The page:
Chronic pain affects some 86 million Americans a year, and is the cause of business and industry loses about $90 billion annually to sick time, reduced productivity, and direct medical and other benefit costs. Many who suffer from chronic pain are told to learn to “live with it.” Now new research indicates that relief could be provided in the vitamin counter at the neighborhood grocery story.
B-vitamins, such as thiamin (B1), pyridoxine (B6), and cyanocobalamin (B12), have been proven to be clinically effective in treating various painful conditions such as lumbago, sciatica, trigeminal neuralgia, facial paralysis and optic neuritis as acting as an analgesia (pain reliever). Past research has explored the analgesic and anti-inflammatory effects of vitamin B1, B6 and B12. For example, vitamin B1, B6, and B12 and combinations inhibited chemical- and heat-induced pain evidenced by writhing test, heat coil test, or hot plate test (although some negative results have also been reported).
Nociceptive pain comes from sprains, bone fractures, burns, bumps, bruises, inflammation (from an infection or arthritic disorder), obstructions, and myofascial pain (which may indicate abnormal muscle stresses). The pain originates from the nociceptors, nerves which sense and respond to parts of the body which suffer from damage. They signal tissue irritation, impending injury, or actual injury. When activated, they transmit pain signals (via the peripheral nerves as well as the spinal cord) to the brain. One of the research studies found that noxious heat evoked nociceptive responses of spinal dorsal horn neurons were suppressed by compound of B1, B6 and B12. These studies indicate that the B-vitamins possess the capability to block physical distress in some painful conditions.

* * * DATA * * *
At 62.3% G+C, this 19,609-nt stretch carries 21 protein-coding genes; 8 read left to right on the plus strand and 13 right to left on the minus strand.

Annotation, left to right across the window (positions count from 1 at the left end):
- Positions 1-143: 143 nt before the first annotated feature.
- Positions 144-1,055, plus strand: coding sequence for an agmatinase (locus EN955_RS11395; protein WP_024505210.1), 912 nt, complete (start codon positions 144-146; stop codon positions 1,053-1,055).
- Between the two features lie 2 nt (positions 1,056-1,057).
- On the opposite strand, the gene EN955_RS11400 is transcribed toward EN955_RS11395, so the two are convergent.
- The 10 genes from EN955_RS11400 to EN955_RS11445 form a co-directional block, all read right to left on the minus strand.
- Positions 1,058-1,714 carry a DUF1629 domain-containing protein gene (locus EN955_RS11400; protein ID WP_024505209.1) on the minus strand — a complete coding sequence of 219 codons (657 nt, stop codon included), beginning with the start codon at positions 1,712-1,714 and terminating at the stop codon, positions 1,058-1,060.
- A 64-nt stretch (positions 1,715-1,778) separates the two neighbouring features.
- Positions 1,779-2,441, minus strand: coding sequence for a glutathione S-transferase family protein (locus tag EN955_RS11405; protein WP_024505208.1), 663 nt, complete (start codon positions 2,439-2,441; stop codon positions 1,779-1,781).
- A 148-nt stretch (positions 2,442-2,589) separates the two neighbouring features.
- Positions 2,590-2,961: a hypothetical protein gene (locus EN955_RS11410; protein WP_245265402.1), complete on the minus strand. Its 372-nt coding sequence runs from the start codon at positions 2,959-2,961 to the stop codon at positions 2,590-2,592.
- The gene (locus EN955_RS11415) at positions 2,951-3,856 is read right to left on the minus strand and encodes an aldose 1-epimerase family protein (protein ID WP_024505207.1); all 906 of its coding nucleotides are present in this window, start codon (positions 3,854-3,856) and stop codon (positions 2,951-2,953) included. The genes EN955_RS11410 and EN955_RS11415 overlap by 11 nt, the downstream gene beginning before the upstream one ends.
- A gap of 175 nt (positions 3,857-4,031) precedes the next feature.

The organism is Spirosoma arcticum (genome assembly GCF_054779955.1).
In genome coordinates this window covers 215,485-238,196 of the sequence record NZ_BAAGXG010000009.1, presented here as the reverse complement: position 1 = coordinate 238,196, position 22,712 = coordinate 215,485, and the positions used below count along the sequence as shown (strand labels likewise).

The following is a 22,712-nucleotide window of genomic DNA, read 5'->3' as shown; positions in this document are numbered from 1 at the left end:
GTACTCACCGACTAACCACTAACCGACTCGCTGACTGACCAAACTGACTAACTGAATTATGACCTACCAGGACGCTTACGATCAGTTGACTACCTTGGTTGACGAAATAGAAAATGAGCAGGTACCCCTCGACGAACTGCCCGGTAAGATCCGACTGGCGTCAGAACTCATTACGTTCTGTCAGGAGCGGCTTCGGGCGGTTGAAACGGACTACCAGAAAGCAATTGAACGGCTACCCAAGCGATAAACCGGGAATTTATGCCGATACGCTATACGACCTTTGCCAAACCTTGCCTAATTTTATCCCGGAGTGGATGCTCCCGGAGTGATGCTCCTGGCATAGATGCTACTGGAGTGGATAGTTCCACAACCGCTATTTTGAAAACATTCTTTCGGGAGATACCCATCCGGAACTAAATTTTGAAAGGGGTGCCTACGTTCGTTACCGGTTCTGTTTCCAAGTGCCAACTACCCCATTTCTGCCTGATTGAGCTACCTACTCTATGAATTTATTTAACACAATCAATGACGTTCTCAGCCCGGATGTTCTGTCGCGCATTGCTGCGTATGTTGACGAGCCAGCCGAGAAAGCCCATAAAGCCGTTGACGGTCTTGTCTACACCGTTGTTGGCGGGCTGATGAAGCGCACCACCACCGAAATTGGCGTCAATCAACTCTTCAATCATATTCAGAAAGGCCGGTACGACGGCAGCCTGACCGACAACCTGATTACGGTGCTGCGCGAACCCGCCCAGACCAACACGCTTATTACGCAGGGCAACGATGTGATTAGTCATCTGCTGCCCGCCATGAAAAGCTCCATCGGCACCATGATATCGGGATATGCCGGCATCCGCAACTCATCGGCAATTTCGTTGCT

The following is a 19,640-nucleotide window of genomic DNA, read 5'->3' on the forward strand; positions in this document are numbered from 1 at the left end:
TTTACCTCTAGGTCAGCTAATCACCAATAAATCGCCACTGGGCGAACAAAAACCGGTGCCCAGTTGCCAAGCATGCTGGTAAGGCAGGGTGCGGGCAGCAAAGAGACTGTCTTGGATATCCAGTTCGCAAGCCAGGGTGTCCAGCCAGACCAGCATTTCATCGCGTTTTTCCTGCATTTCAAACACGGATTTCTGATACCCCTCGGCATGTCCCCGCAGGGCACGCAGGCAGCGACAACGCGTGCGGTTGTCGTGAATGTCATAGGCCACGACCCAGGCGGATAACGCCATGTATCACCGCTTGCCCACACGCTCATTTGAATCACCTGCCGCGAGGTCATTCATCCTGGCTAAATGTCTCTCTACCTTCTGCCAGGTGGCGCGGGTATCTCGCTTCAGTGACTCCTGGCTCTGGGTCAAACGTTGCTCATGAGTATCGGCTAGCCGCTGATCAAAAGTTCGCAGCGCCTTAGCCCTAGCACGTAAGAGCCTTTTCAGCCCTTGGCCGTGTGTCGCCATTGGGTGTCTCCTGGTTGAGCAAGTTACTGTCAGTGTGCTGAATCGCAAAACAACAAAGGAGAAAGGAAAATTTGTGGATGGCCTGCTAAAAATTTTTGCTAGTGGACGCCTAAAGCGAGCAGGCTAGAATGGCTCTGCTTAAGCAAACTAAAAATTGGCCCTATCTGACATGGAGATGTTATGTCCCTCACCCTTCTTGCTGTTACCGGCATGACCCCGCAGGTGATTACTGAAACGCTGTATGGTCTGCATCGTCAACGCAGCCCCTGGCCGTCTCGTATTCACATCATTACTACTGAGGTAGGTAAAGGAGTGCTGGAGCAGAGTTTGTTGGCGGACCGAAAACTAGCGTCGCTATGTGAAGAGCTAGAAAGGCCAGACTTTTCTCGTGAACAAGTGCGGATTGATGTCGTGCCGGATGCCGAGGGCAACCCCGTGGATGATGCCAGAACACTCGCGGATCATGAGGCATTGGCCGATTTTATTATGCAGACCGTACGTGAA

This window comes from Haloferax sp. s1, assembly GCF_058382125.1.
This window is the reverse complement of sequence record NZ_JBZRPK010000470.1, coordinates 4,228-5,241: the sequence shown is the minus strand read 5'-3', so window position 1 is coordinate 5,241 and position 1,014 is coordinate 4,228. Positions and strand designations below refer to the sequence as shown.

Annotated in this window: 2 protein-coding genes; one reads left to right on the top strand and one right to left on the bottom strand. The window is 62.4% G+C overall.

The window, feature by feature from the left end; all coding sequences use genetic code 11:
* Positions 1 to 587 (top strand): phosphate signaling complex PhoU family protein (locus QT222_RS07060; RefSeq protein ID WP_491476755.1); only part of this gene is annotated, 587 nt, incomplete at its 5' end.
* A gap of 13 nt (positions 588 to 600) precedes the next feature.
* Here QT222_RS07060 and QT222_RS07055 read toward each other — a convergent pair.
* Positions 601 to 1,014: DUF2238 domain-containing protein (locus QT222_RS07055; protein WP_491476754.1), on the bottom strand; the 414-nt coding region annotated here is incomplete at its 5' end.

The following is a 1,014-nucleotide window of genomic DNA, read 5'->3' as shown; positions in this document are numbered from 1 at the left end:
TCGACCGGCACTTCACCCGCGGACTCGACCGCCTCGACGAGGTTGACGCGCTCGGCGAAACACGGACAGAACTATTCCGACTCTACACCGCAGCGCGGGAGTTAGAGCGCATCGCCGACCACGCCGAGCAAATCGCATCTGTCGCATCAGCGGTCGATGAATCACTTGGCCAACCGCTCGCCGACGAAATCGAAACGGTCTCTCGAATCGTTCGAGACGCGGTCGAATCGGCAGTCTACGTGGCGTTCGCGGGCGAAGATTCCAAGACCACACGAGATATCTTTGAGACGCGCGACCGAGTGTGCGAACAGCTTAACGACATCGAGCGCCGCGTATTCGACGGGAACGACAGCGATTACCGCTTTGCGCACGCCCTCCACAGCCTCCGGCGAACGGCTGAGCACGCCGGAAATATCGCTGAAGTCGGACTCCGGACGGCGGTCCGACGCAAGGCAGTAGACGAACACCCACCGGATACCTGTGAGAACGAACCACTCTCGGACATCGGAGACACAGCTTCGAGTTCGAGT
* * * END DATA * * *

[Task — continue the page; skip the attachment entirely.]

Recently, several animal models of painful sequelae in humans after the primary sensory neurons injury have been developed such as the model of chronic compression of dorsal root ganglion (DRG). However, this antinociceptive efficacy of B-vitamins has not been evaluated in animals with neuropathic pain, that is result of an injury or malfunction in the peripheral or central nervous system. The pain is often triggered by an injury, but this injury may or may not involve actual damage to the nervous system.
Researchers recently found that intraperitoneal (i.p.)- or intrathecal (i.t.)- injection of B1, B6 and B12 or their combination significantly reduced thermal hyperalgesia in CCD rats. On the other hand, mechanisms underlying the B-vitamins-induced analgesia remain unknown. It has been reported that B complex vitamins can activate potently the soluble guanylyl cyclase (sGC), and cyclase guanosine monophosphate (cGMP) in a wide variety of tissues. cGMP plays an antinociceptive activity in nociceptive processing. Others have suggested that B1 could produce antinociception by the activation of GC mediated by cGMP in p-benzoquinone-induced mouse writhing model.